By Gordon Williams
On a regular school day, students at three innovative sister high schools in Tacoma might attend classes in graphic design or songwriting or maybe zoology. But for three-and-a-half weeks this January, 44 students from the three schools–Tacoma School of the Arts (SOTA), the Science and Math Institute (SAMI) and Industrial Design Engineering and the Arts (IDEA)– attended classes devoted 100 percent to a single subject: the American Red Cross.
Making the Red Cross a subject for study during the schools’ mid-term Mini-Term Program was the collaborative idea of Debbie Shapiro and Anthony Blake — Humanities and Science teachers at SOTA. “I was struck by how many natural disasters were in the news, with the clear likelihood that would continue,” says Shapiro, the school’s link to non-profit organizations in Pierce and South King counties.
The school had previously partnered with the Red Cross in a very limited way. “I thought it was important to establish a stronger relationship that would give students the opportunity to assist those in need on a deeper level,” Shapiro says.
Working with the Red Cross on such things as disaster response and first aid may seem like a stretch for schools that focus on the arts and science. In fact, SOTA’s mission statement puts connecting with the local community high on its list of goals.
Shapiro says that she explained to her students what they could gain from an association with the Red Cross. “It was important for our students to know there are a lot of career opportunities in the Red Cross using a wide variety of skill sets,” she says.
Although it’s appealing to teens to learn skills that might prove useful in later life, Shapiro and Blake knew that their students highly value community involvement and empathy in action. “One pillar of the school is empathy,” says Blake. “Kids who signed up for the class said they really wanted to learn about helping others.”
The response was impressive.
There were 37 Mini-Term classes in all, with the Red Cross class just one of them. “Kids really wanted this class,” says Shapiro. Not only were all 44 available spots filled quickly, but there was a waiting list of applicants who wanted to be in the class. “A lot of kids were really upset they did not get in,” says Shapiro.
One person who loves the idea of the class is Bonnie Bush, executive director of the South Puget Sound Chapter of the Red Cross based in Tacoma, and one of the seven chapters that make up the Red Cross Northwest Region.
The Red Cross relies on volunteers to carry out virtually all of its core functions from responding to disasters to preventing home fire deaths by installing smoke alarms where they are needed. “We can never have too many volunteers,” says Bush. “Since volunteers make up over 90% of the Red Cross workforce, we offer a wide variety of roles — something to suit just about anyone, depending in their interests and skill set.”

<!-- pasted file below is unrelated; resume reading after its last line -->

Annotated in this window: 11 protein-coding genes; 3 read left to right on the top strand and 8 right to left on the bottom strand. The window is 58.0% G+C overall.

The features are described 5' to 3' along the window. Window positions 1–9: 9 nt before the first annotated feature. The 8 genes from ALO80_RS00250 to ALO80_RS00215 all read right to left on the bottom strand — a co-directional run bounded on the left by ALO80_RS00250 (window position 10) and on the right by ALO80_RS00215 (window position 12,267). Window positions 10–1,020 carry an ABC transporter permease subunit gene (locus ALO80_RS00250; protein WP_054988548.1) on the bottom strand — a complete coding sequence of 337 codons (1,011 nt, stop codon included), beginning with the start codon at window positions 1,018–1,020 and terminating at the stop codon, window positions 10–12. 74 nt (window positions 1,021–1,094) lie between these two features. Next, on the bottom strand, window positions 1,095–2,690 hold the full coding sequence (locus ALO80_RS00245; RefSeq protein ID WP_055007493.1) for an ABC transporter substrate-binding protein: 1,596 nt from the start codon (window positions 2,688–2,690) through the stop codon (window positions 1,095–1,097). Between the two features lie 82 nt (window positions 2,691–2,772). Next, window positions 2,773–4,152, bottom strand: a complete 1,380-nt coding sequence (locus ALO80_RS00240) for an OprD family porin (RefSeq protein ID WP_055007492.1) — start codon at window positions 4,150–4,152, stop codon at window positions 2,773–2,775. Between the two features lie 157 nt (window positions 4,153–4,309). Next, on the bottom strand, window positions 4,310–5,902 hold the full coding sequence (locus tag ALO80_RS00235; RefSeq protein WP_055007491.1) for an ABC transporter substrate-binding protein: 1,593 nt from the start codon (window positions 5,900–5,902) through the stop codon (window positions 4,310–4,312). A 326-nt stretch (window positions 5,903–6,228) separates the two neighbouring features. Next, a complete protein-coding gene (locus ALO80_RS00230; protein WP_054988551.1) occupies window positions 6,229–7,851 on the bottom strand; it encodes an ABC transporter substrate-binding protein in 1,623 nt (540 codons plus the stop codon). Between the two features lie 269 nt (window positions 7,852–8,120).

In the three-and-a half week Mini-Term class, students were exposed to just about everything the Red Cross does. For one thing, they were trained and certified in Adult, Pediatric and Infant CPR/ AED and First Aid.
Red Cross staffer Megan Elliott helped train the SOTA teachers who actually ran the course. Kriss Salgado, Red Cross Northwest Preparedness Manager, introduced students to the Sound the Alarm smoke detector program. Students met with Evan Brazitis, a Red Cross disaster specialist, who taught them how the Red Cross responds to most common disasters, such as home fires.
Volunteer Fran Adams, who has responded to nearly two dozen natural disasters, explained to the students what it was like working in a Red Cross shelter in a disaster zone. Nurse Ann Cook explained how the Red Cross provides physical and mental health services at disaster scenes.
The team did wilderness training at the 760-acre Point Defiance Park, where the Science and Math Institute campus is located, and they also learned about Red Cross blood services. Lastly, the students went into Tacoma neighborhoods to promote the Red Cross’s free home smoke alarm installation program, Sound the Alarm.
The result, says Bush, is a pool of excited, involved young people already drawn to playing roles within the Red Cross. Already, she says, a couple of students have volunteered to keep on working with the Red Cross. Bush expects more students to volunteer. At the least, there is now a cadre of committed, involved and trained teens in the Tacoma area who can be called upon when the Red Cross needs volunteers in a hurry to respond to some big event somewhere in the world with their sleeves rolled up and their hearts open!
Volunteer with us!
Visit: RedCross.org and find out about opportunities to support your community like these students.